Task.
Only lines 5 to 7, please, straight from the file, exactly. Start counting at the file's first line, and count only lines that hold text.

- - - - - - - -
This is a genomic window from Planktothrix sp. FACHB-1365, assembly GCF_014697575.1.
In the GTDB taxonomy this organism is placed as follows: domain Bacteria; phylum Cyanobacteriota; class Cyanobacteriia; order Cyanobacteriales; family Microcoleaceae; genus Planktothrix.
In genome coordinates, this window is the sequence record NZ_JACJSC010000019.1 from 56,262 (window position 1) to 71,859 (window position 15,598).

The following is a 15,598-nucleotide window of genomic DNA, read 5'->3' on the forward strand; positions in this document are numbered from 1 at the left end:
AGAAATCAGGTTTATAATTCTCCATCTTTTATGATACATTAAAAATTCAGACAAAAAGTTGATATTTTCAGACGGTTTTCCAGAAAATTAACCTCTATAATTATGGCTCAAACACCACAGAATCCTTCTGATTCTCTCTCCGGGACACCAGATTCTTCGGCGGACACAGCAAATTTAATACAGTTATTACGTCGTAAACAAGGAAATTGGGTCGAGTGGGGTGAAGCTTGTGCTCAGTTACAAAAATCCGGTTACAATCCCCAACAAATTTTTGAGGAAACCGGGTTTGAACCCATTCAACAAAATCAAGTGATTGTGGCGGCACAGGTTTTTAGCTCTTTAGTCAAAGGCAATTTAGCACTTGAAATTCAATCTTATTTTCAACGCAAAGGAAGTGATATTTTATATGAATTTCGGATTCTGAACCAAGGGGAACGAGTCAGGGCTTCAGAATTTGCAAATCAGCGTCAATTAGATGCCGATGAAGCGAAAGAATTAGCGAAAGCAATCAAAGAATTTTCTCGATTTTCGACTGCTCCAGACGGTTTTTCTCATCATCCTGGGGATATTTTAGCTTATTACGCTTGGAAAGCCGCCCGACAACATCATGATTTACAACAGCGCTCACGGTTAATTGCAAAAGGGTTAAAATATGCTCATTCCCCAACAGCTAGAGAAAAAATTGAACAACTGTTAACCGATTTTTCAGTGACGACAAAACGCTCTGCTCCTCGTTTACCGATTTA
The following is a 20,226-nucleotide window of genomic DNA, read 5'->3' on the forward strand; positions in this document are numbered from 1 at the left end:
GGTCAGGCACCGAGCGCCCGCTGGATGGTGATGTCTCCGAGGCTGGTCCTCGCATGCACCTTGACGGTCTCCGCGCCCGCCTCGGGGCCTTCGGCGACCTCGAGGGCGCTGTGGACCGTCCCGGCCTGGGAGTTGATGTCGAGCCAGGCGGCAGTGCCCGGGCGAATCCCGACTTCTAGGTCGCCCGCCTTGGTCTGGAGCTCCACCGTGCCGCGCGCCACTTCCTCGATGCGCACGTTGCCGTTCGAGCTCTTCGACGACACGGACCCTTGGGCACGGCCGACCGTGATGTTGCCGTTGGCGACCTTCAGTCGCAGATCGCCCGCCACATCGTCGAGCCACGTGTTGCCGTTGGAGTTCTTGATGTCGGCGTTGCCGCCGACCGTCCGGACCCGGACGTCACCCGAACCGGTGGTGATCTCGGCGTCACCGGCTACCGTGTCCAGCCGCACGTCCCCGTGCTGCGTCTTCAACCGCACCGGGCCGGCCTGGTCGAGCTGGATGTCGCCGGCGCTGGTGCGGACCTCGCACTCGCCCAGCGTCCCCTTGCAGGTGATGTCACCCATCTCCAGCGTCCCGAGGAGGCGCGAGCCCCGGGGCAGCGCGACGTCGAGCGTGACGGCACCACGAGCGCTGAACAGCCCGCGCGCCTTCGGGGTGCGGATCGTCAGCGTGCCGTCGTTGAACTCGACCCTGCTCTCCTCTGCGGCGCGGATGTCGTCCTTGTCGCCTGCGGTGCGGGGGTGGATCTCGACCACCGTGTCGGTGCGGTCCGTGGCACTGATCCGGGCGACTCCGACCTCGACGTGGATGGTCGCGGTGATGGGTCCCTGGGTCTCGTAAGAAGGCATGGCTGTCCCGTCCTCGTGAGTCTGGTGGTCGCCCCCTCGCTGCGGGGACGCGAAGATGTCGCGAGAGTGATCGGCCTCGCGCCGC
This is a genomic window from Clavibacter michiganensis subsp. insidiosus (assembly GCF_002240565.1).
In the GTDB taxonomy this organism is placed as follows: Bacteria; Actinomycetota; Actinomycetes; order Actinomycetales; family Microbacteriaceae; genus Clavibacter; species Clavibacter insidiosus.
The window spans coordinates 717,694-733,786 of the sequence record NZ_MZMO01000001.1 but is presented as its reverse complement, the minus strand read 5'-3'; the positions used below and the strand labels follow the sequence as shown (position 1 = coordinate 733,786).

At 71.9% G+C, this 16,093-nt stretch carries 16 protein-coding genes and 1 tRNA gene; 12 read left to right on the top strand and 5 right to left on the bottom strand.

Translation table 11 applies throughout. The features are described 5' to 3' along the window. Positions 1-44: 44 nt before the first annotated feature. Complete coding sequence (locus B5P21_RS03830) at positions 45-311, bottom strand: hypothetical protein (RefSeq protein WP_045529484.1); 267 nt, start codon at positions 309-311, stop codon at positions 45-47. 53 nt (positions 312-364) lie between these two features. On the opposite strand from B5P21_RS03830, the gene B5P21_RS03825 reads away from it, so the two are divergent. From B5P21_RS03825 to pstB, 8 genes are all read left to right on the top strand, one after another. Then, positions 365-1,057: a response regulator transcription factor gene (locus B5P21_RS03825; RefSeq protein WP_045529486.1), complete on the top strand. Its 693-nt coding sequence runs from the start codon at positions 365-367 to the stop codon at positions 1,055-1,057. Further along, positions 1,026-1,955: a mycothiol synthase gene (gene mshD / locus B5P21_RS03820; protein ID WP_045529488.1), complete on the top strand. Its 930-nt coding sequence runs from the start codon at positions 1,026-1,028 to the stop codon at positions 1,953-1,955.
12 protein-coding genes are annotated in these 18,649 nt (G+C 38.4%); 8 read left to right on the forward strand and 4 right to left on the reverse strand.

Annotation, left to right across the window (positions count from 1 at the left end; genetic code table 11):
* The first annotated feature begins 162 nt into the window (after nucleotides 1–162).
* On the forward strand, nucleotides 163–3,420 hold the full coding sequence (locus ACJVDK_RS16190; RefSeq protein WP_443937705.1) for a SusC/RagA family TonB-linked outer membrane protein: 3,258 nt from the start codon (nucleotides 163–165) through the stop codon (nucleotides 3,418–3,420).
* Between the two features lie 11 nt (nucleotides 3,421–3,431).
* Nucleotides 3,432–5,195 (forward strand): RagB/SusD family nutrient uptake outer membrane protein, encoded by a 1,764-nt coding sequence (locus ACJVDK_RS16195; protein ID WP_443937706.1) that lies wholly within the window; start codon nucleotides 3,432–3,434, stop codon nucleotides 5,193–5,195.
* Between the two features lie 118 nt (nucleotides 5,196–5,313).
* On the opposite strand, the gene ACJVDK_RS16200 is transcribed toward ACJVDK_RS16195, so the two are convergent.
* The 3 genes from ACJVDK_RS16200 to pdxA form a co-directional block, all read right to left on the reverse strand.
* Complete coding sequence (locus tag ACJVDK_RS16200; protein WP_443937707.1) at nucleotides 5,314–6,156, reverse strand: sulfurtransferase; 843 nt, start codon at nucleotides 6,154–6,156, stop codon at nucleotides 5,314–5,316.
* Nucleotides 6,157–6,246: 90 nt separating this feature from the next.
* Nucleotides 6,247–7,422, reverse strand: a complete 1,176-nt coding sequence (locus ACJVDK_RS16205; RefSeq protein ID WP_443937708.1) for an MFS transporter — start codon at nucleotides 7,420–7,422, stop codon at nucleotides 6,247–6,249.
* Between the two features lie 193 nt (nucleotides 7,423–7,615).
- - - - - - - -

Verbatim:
AGAAATCAGGTTTATAATTCTCCATCTTTTATGATACATTAAAAATTCAGACAAAAAGTTGATATTTTCAGACGGTTTTCCAGAAAATTAACCTCTATAATTATGGCTCAAACACCACAGAATCCTTCTGATTCTCTCTCCGGGACACCAGATTCTTCGGCGGACACAGCAAATTTAATACAGTTATTACGTCGTAAACAAGGAAATTGGGTCGAGTGGGGTGAAGCTTGTGCTCAGTTACAAAAATCCGGTTACAATCCCCAACAAATTTTTGAGGAAACCGGGTTTGAACCCATTCAACAAAATCAAGTGATTGTGGCGGCACAGGTTTTTAGCTCTTTAGTCAAAGGCAATTTAGCACTTGAAATTCAATCTTATTTTCAACGCAAAGGAAGTGATATTTTATATGAATTTCGGATTCTGAACCAAGGGGAACGAGTCAGGGCTTCAGAATTTGCAAATCAGCGTCAATTAGATGCCGATGAAGCGAAAGAATTAGCGAAAGCAATCAAAGAATTTTCTCGATTTTCGACTGCTCCAGACGGTTTTTCTCATCATCCTGGGGATATTTTAGCTTATTACGCTTGGAAAGCCGCCCGACAACATCATGATTTACAACAGCGCTCACGGTTAATTGCAAAAGGGTTAAAATATGCTCATTCCCCAACAGCTAGAGAAAAAATTGAACAACTGTTAACCGATTTTTCAGTGACGACAAAACGCTCTGCTCCTCGTTTACCGATTTA
The following is a 20,226-nucleotide window of genomic DNA, read 5'->3' on the forward strand; positions in this document are numbered from 1 at the left end:
GGTCAGGCACCGAGCGCCCGCTGGATGGTGATGTCTCCGAGGCTGGTCCTCGCATGCACCTTGACGGTCTCCGCGCCCGCCTCGGGGCCTTCGGCGACCTCGAGGGCGCTGTGGACCGTCCCGGCCTGGGAGTTGATGTCGAGCCAGGCGGCAGTGCCCGGGCGAATCCCGACTTCTAGGTCGCCCGCCTTGGTCTGGAGCTCCACCGTGCCGCGCGCCACTTCCTCGATGCGCACGTTGCCGTTCGAGCTCTTCGACGACACGGACCCTTGGGCACGGCCGACCGTGATGTTGCCGTTGGCGACCTTCAGTCGCAGATCGCCCGCCACATCGTCGAGCCACGTGTTGCCGTTGGAGTTCTTGATGTCGGCGTTGCCGCCGACCGTCCGGACCCGGACGTCACCCGAACCGGTGGTGATCTCGGCGTCACCGGCTACCGTGTCCAGCCGCACGTCCCCGTGCTGCGTCTTCAACCGCACCGGGCCGGCCTGGTCGAGCTGGATGTCGCCGGCGCTGGTGCGGACCTCGCACTCGCCCAGCGTCCCCTTGCAGGTGATGTCACCCATCTCCAGCGTCCCGAGGAGGCGCGAGCCCCGGGGCAGCGCGACGTCGAGCGTGACGGCACCACGAGCGCTGAACAGCCCGCGCGCCTTCGGGGTGCGGATCGTCAGCGTGCCGTCGTTGAACTCGACCCTGCTCTCCTCTGCGGCGCGGATGTCGTCCTTGTCGCCTGCGGTGCGGGGGTGGATCTCGACCACCGTGTCGGTGCGGTCCGTGGCACTGATCCGGGCGACTCCGACCTCGACGTGGATGGTCGCGGTGATGGGTCCCTGGGTCTCGTAAGAAGGCATGGCTGTCCCGTCCTCGTGAGTCTGGTGGTCGCCCCCTCGCTGCGGGGACGCGAAGATGTCGCGAGAGTGATCGGCCTCGCGCCGC